On this screen, we can see the immediate changes: Logo, Title and login message. Let’s now login to see if our URL links are available.

There are still no URL links available. Let me explain what happened: Even though we created a URL list, we did not enable it under the Web VPN policy we are using. This becomes evident when we look at the Web VPN context details under the Edit SSL VPN tab.

We will now fix this. I will click on the Edit button again and select Group Policies.

As you can see from above, there are no URL Lists configured for this policy. I will enable the URL lists by editing this policy.

I will select the Clientless tab, tick the box beside Select and click OK. The configuration to be sent to the router is as follows:

webvpn context WEBVPN
 policy group policy_1
 url-list Internal_servers
 exit
 exit

Now I will logout of the SSL VPN portal on my virtual machine and login again.

Note: Refresh won’t work.

I can now see my links. Cool! Not so fast: check that you can access those links. You will discover that Web server 1 is unavailable as shown in the screen below:

However, Web server 2 is available:

To troubleshoot, I will debug IP packets on RTR1 (because it is the one with the 1.1.1.1 IP address). Because of the volume of output that debugging produces, you have to be careful not to cause a DoS against yourself. I will use an access list to specify only the traffic I am interested in. The configuration to achieve this is as follows:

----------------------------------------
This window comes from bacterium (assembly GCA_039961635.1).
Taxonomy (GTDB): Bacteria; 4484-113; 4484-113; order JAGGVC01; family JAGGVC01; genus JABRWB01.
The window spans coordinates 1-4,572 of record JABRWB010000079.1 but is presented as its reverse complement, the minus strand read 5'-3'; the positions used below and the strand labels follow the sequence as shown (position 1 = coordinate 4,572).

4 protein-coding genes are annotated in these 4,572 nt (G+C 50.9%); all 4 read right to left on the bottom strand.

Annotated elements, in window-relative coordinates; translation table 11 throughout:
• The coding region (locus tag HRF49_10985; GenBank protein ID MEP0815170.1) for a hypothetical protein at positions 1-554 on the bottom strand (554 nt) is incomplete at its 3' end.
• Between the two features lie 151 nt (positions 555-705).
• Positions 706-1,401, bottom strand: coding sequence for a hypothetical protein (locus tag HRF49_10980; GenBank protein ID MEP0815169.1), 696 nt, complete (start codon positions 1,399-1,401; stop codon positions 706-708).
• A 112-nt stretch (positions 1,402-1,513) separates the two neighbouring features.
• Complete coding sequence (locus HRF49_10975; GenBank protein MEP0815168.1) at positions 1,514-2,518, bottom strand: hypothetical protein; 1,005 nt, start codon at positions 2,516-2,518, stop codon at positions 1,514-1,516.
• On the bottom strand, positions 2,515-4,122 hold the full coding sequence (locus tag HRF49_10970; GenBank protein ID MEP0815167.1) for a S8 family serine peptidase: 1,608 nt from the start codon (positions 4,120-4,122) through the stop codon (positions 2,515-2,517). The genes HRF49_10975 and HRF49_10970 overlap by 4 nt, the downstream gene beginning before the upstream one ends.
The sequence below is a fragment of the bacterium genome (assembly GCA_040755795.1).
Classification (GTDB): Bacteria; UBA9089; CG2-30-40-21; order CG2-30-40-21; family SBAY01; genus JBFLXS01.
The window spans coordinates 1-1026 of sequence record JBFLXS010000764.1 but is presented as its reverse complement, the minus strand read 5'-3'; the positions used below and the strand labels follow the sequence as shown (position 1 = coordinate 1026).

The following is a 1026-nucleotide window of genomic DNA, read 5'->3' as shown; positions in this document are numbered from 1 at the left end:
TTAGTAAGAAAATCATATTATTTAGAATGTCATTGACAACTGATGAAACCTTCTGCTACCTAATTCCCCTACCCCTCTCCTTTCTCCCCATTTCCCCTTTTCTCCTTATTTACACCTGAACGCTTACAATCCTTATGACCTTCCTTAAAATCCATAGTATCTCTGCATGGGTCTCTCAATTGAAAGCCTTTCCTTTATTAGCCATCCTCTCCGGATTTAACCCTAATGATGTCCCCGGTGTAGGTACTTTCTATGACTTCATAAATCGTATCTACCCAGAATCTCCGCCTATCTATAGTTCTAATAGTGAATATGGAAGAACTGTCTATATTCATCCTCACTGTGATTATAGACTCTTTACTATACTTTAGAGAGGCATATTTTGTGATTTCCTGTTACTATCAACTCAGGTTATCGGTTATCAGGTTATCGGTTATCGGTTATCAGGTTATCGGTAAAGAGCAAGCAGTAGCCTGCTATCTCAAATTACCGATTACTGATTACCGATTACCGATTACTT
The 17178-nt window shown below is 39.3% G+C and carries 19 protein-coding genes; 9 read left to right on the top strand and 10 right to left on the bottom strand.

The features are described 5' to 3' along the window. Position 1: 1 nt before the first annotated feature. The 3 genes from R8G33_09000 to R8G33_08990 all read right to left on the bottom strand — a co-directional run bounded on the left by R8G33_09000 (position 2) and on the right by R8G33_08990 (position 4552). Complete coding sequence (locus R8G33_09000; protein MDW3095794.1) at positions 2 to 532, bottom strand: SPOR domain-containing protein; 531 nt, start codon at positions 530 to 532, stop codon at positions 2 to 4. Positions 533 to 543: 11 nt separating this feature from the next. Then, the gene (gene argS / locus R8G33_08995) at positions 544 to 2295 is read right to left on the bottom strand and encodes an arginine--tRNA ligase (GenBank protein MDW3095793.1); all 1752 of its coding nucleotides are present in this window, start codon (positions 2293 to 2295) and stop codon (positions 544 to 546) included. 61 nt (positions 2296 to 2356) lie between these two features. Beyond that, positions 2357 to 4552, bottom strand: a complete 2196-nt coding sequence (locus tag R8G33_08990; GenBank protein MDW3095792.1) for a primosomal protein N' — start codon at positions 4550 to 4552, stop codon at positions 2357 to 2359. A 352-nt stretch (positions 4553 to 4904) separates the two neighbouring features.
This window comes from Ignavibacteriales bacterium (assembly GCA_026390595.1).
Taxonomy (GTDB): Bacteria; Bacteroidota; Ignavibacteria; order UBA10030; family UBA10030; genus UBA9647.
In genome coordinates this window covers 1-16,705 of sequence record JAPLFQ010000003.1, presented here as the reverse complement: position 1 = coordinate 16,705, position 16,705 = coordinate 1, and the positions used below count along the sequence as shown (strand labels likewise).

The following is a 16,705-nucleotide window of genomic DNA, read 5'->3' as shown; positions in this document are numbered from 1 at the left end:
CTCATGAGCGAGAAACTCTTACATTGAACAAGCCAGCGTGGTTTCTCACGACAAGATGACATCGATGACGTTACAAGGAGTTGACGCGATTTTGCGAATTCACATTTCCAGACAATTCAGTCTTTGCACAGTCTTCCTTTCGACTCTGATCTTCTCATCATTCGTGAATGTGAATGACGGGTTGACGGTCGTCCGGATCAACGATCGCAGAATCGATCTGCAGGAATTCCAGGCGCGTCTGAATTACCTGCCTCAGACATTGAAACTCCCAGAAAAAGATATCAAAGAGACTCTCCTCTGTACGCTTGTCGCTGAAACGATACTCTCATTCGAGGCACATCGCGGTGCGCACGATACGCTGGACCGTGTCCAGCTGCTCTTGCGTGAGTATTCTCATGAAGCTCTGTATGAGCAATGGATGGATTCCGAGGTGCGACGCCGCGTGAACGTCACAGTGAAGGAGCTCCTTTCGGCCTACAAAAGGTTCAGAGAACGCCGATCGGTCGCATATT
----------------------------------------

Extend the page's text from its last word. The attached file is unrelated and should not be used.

access-list 100 permit tcp any host 1.1.1.1 eq www
exit
debug ip packet detail 100

The relevant messages I receive on RTR1 is as shown below:

RTR1 received HTTP traffic from 192.168.12.2 (RTR2’s Fa0/0 interface) for 1.1.1.1. That connection was denied according to the “dropped by local inspect” message. There are two things to note here: RTR2 seems to be applying some sort of NAT (probably PAT) for the clientless SSL VPN user. Secondly, that connection is denied by the zone-based firewall configuration on RTR1.

To allow this connection, we will edit the outside-to-self zone policy on RTR1 by adding the following configuration:

ip access-list extended HTTP_LOOPBACK0
 permit tcp any host 1.1.1.1 eq www
class-map type inspect match-all CMAP_HTTP_LOOPBACK0
 match protocol tcp
 match access-group name HTTP_LOOPBACK0
policy-map type inspect ccp-permit
 class type inspect CMAP_HTTP_LOOPBACK0
 inspect

Even after this, your web server connection will still not be allowed because there is also an HTTP ACL that allows HTTP connections only from 10.0.0.0/24.

I will remove the HTTP access restriction using command: no ip http access-class 1. Let’s try accessing that web server again from our SSL VPN portal.

Now we see that it works.

Summary

This brings us to the end of this mini lab where we have customized our SSL VPN service. We were able to add a different logo, change the title and login texts and also add URL links to the portal. We also discovered that we need to edit our firewall and HTTP access policies on RTR1.

Being a good network administrator is not only about knowing how to configure stuff but also knowing how to solve challenges when the need arises. I hope you have found this article insightful and I look forward to the next article in the series.

Further reading